Traveling in the riverbed alternates between easy walking and boulder scrambling. Navigating the rocks can be tricky, as many of them are smooth and unstable. We advise hikers to use either trekking poles or have your hands at the ready for balance. Hiking boots are highly recommended to avoid ankle or knee injuries.
Keep your eye out for reptiles as the park is home to poisonous snakes. While you are likely only to see lizards on this trail, it’s best to not put your hands in any crevasses if you can avoid it!
Your hiking pace will likely slow down while in the wash, but you’ll soon arrive at the natural staircase (known as the “hiker’s staircase”) that leads to Devil’s Hall!
Climbing the staircase requires some care. Most of the stairs are fairly narrow, so hikers with larger feet may have a more challenging time getting up than smaller children. Nevertheless, the staircase is passable for all ages.
Shortly after climbing up the ~15 feet of stairs, Devil’s Hall becomes fully visible. The hall is made of impressive limestone cliffs that reach over 100 feet high on both sides.
The trail ends abruptly at the end of the hall, and hikers are forced to retrace their steps back to the parking lot.
THE RETURN TRIP
On the way back, you’ll be heading downhill on the wash. Be especially careful, as you may be a bit tired from the first half of the hike. Stepping down onto slick rocks takes much more care than going up.
- We can’t emphasize enough that you need to be careful on the rocks in the wash. If there has been any rainfall before your trip, you’ll need to be extra careful.
- Make sure to wear good hiking shoes or boots.
- The first half of the trail is exposed. Depending on the time of day, you may end up getting sunburned if you are not protected.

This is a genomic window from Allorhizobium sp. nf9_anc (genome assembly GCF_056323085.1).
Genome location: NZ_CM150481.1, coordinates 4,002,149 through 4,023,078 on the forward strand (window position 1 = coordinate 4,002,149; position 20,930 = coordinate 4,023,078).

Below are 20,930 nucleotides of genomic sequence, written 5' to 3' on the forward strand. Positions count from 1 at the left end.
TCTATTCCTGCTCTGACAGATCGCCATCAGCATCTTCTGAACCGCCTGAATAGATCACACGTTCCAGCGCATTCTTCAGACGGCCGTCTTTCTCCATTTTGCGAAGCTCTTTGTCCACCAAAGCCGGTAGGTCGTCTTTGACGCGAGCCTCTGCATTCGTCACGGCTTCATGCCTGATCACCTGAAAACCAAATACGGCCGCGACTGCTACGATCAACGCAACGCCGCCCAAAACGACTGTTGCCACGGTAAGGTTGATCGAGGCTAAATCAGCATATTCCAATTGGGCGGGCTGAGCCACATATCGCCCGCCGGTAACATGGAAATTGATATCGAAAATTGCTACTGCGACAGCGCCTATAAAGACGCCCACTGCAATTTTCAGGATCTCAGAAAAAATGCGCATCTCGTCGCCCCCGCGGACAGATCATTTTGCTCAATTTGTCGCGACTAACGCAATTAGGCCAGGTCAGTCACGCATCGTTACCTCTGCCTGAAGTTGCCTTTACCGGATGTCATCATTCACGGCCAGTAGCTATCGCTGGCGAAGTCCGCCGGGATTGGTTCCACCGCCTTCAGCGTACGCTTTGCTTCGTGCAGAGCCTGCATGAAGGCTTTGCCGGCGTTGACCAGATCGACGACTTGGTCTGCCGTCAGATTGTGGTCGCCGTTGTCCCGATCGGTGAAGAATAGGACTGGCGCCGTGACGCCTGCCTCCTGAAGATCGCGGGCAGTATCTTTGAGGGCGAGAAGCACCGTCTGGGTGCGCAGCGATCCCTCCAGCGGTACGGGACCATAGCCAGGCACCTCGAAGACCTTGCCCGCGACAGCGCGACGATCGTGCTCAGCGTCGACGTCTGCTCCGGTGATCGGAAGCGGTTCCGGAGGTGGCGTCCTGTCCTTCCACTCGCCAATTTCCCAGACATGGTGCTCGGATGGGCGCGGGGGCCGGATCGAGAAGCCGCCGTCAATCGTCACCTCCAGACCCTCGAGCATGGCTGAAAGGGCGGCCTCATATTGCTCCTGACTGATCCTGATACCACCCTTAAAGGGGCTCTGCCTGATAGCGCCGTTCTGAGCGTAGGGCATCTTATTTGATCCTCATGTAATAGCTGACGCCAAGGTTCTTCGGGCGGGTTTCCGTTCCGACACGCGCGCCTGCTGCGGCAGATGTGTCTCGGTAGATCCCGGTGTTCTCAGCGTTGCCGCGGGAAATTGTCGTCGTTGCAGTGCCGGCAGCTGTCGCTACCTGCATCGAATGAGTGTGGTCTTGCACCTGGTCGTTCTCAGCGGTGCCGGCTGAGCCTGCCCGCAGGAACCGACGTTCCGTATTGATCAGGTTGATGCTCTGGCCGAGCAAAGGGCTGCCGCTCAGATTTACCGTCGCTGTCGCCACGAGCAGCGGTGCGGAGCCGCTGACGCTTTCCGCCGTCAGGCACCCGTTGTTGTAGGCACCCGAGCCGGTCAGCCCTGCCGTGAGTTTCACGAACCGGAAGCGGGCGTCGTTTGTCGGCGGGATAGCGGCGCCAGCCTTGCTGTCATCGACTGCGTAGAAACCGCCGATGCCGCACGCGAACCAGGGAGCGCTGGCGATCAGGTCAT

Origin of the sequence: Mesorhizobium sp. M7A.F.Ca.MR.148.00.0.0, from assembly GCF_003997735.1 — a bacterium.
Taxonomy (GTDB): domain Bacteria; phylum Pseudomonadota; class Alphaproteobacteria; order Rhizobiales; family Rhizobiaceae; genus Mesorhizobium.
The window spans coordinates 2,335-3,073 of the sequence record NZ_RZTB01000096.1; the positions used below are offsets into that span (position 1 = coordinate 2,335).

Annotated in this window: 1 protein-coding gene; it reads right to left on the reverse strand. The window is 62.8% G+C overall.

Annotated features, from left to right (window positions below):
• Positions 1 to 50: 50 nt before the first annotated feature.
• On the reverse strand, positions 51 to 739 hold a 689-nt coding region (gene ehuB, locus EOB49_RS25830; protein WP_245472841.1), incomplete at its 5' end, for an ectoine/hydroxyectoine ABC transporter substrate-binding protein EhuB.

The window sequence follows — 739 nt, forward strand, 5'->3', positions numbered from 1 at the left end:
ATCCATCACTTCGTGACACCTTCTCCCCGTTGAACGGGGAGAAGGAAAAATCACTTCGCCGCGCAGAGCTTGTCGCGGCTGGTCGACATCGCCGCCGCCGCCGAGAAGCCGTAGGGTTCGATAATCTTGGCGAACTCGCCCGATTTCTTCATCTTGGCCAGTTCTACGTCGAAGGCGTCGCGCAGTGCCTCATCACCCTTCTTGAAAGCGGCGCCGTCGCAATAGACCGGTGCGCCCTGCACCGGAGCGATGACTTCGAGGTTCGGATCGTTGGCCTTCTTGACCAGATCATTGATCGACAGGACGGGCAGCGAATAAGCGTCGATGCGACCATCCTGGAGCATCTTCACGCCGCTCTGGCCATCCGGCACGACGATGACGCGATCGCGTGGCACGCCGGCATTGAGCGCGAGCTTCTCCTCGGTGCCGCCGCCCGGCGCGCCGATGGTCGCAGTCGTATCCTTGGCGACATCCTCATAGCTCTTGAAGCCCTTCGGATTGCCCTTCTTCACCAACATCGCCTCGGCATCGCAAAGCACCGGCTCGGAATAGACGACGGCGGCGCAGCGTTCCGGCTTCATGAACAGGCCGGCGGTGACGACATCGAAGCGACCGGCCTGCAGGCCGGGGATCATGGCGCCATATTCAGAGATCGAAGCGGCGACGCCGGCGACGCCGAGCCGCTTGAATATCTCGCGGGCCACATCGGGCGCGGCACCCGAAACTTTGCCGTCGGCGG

- This hike is great for families. Our kids loved scrambling over the rocks in the wash, and the 4.2 miles flew by!
OTHER HIKES AT GUADALUPE MOUNTAINS NATIONAL PARK
Guadalupe Mountains National Park has quite the variety of hikes worth exploring. Our Guadalupe Mountains National Park itinerary covers all the hikes and their locations. However, we thought it would be beneficial to include information about a few of them here:
Pine Springs and Frijole Ranch Areas:
- The challenging Guadalupe Peak Trail is the highlight of the park, climbing up to a 360-degree view of the surrounding area. On a clear day, you can see for many miles. 1 miles total.
- The Smith Spring Trail goes through a desert landscape before arriving at a spring, which is a great place for wildlife spotting. 5 miles total.
McKittrick Canyon Area:
- The McKittrick Canyon Trail to the Grotto heads through diverse scenery (desert, streams, woods and canyons) and is commonly regarded as one of the best hikes in the park. 8 miles total.
- The Permian Reef Trail is challenging, and heads along the Wilderness Ridge. For those interested in geology, this trail is for you. Markers along the trail provide great information. 4 miles total.
Dog Canyon Area:
- The Indian Meadow Nature Trail teaches hikers about the local vegetation. 6 miles total.
- The Bush Mountain Trail to Marcus Overlook climbs to the peak of Bush Mountain with great views of West Dog Canyon. 5 miles total.